- None of this is to say that you can’t cook on disc-bottomed skillets/saucieres/woks. You can stir food more often and turn down gas burners so they don’t scorch rings. You can use tongs to lift food out if you’re worried about food sticking to cold sidewalls, though that may not work so well for things like omelets. But ideally, skillets/saucieres/woks should have highly thermally conductive sidewalls.
In contrast to skillets/saucieres/woks, Demeyere figures that anything with vertical walls like saute pans, saucepans, and stock pots do not need conductive sidewalls. Their justification is that you don’t really cook on the sides of a saute pan (oil will dribble down the sides, so why would you cook there?), and thin liquids like water will move heat around the interior of saucepans and stockpots via convection currents.
In my experience, Demeyere is not entirely right. I disagree with them about two things: 1) cooking thick liquids on the stovetop, and b) (in some cases) saute pans.
1) Cooking Thick Liquids on the Stovetop
If you are making thick stews/oatmeal/etc., there might not be enough water to move heat around, so you may end up with overheated stew on the bottom and colder stew on top. So for thick stews, you will get the best results by either a) cooking in an oven (which is less energy-efficient than stovetop cooking but is also more evenly-heating, since hot air heats the cooking vessel from all directions), or b) using a cooking vessel with heat-conductive sidewalls. If you choose b), popular choices include cladded stainless steel stockpots and enameled cast iron. Cast iron is relatively poor at heat distribution, and therefore cast iron can’t handle high stovetop temperatures very well, but cooking thick stew usually means using low heat and long cooking times anyway. Enamel resists long exposure to acids better than stainless steel, so it’s particularly good for recipes that call for long cooking times. On the other hand, cladded stainless stock pots and dutch ovens are often cheaper than the French-made enameled dutch ovens and more versatile, as they are better at boiling water and searing steaks on the bottom, which is why if I could have only one or the other, I’d go with the cladded stainless stock pot over the enameled dutch oven. (There is an option c) which is to use disc-base pots and then continually stirring the contents on the stove, but I don’t know many people who like babysitting their pots like that. Plus every time you take the lid off a pot, heat escapes and adds to your cooking time and utility bill.)
2) Saute Pans
From Demeyere’s point of view, the vertical saute pan sidewalls means oil slides right off, so there’s no point in heating the sidewalls since you aren’t really cooking on them. The problem is that a) oil does actually stick to sidewalls a little bit so it’s possible to cook on the sidewalls of saute pans, and b) most disc-bottom cookware doesn’t heat the edges of the bottom of saute pans that well due to the thermal discontinuity discussed above, so you can get either temperature dropoffs or scorched perimeters. The discontinuity problem is smaller in saute pans relative to frying pans, since saute temperatures are lower than frying temperatures. Nevertheless, it’s not ideal. (Years ago, my parents cooked on gas with a disc-base saute pan that would keep accumulating brown, scorched-food marks at the edges of the inside of the pan. Although such marks could be rubbed away with Bar Keepers Friend, it’d be better if oil and food didn’t get burned and emit carcinogens in the first place.) Therefore, I believe that one can make the case that saute pans should have heat-conductive sidewalls just like frying pans.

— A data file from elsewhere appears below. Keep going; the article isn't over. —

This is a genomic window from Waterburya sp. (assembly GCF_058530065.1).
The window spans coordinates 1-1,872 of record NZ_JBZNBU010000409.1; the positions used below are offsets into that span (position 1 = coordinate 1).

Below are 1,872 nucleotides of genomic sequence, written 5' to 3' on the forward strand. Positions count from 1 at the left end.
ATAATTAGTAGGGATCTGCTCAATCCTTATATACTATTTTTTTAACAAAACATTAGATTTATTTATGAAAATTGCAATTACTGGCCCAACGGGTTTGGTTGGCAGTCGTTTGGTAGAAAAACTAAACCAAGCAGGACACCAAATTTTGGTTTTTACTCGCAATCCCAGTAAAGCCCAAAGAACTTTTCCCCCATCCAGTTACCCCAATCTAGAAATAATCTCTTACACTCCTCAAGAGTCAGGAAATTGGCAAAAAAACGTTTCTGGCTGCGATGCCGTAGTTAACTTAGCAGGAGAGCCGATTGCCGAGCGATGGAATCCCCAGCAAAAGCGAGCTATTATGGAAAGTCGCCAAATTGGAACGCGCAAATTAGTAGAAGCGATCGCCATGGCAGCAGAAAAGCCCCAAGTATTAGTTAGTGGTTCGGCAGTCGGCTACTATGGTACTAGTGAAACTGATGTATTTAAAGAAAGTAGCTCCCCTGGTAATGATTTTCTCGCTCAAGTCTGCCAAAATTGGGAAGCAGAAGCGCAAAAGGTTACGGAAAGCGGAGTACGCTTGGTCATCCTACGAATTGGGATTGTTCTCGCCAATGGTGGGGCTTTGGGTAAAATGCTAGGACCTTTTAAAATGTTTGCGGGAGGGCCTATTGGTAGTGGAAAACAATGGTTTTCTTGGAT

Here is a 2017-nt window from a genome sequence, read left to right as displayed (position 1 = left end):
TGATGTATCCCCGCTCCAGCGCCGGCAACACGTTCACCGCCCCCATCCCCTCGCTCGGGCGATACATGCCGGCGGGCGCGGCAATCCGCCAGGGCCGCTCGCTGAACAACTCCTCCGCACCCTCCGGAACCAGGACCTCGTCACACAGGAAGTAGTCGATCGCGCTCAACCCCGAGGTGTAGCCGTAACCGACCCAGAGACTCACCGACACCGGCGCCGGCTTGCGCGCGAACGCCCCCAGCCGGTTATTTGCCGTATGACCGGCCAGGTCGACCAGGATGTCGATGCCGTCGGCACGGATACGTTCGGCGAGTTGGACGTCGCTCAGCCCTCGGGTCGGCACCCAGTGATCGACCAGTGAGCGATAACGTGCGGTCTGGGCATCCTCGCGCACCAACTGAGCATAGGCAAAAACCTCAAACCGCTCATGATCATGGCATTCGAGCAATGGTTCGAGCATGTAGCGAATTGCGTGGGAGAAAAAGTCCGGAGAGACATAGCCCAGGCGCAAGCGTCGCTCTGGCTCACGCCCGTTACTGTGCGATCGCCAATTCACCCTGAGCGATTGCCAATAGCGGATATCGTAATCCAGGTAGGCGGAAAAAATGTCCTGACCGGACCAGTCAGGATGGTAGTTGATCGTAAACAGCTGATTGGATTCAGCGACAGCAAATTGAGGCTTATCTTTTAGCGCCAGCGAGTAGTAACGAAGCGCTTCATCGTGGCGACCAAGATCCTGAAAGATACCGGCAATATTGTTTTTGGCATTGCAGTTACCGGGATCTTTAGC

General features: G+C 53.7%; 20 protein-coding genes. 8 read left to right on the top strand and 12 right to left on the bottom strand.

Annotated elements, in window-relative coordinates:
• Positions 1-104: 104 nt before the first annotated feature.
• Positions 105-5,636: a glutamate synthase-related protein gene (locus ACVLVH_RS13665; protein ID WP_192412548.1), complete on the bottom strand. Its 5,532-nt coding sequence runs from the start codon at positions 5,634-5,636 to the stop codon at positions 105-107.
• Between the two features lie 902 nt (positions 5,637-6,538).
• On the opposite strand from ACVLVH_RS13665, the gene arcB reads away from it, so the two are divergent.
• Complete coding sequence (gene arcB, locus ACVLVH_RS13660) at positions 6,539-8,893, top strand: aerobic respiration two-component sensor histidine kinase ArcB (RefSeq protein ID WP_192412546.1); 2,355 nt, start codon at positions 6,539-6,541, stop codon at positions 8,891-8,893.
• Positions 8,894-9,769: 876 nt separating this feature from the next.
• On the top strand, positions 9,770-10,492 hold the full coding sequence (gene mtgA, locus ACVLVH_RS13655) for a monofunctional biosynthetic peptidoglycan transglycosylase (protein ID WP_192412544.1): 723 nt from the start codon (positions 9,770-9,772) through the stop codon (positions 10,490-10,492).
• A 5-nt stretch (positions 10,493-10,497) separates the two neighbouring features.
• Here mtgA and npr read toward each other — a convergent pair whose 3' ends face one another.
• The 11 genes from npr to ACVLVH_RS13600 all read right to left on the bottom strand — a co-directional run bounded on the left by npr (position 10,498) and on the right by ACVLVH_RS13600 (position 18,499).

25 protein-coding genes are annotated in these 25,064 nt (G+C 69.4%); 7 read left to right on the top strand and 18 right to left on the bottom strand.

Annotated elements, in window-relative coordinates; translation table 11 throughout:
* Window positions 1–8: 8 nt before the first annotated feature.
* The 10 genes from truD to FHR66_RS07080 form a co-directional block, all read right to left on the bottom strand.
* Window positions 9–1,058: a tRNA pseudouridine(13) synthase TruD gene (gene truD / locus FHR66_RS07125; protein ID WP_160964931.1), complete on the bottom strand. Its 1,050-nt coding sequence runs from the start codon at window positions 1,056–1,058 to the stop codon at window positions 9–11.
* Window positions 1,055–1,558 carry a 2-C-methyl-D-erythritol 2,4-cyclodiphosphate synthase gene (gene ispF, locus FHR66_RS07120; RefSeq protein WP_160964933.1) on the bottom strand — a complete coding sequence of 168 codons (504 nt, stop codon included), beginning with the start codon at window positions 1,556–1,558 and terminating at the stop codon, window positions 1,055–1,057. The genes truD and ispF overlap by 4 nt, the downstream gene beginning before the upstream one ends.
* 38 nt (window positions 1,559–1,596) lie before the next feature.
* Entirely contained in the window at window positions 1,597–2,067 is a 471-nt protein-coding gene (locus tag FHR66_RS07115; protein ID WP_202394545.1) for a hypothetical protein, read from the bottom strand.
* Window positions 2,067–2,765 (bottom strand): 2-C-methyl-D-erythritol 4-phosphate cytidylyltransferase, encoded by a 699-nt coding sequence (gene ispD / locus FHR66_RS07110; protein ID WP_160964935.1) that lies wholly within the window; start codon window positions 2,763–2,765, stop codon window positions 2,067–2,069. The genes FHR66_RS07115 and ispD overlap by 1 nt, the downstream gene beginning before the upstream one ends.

Demeyere is aware of the temperature discontinuity problem, and their solution is to use a larger disc bottom than normal, at least on their higher-end product lines. (You can see the difference at the 0:54 mark of this Demeyere promotional video.) Demeyere bonds aluminum or copper discs of the same diameter of the saute pan (or saucepan or stock pot), and seals the disc with a large stainless steel wrapper that is laser-welded all along the perimeter. Thus the bottom of their pans are actually slightly larger in diameter than the pan bodies, if you count the steel cap/wrapper. This design spreads heat closer to the edges of the saute pan than typical designs that use smaller disc bottoms. (See below for a comparison of Sitram Profiserie vs. Demeyere Atlantis and how much larger the temperature dropoff area is in the Sitram case vs. the Demeyere case). Unfortunately, few cookware manufacturers use such large discs, so most disc-base cookware looks like the Sitram and has that larger area of temperature discontinuity at the edges of the cooking surface.
“Experience shows that for each cooking method the heat transfer involved is essentially different; hence compatible cooking utensils are required. There is not one particular mode of technology that is suitable for all utensils. Hence, Demeyere has developed a specific technology for each type of cooking utensil.
For cooking methods with fluids, such as making soups or steaming vegetables, Demeyere uses walls of stainless steel 18/10 that keep the heat inside the pan, combined with a heat-conducting bottom that spreads the heat optimally. For certain recipes and cooking methods, the heat should also be spread along the sides. This is the case e.g. when grilling, frying, simmering, preparing delicate sauces, stir-frying, etc. In these particular cases, a multi-layer material (7-PlyMaterial) up to the edge is ideal.
The thickness of the multi-layer material determines the distribution of the temperature. This is why the 7-PlyMaterial has several thicknesses, for different sizes and applications:
- 2,3 mm for woks: 230°C at the bottom – 140°C at the sides
- 3 to 3,3 mm for conic sauté pans, simmering pans and certain frying pans (skillets)
- 4,8 mm for professional Proline frying pans (skillets).” ↩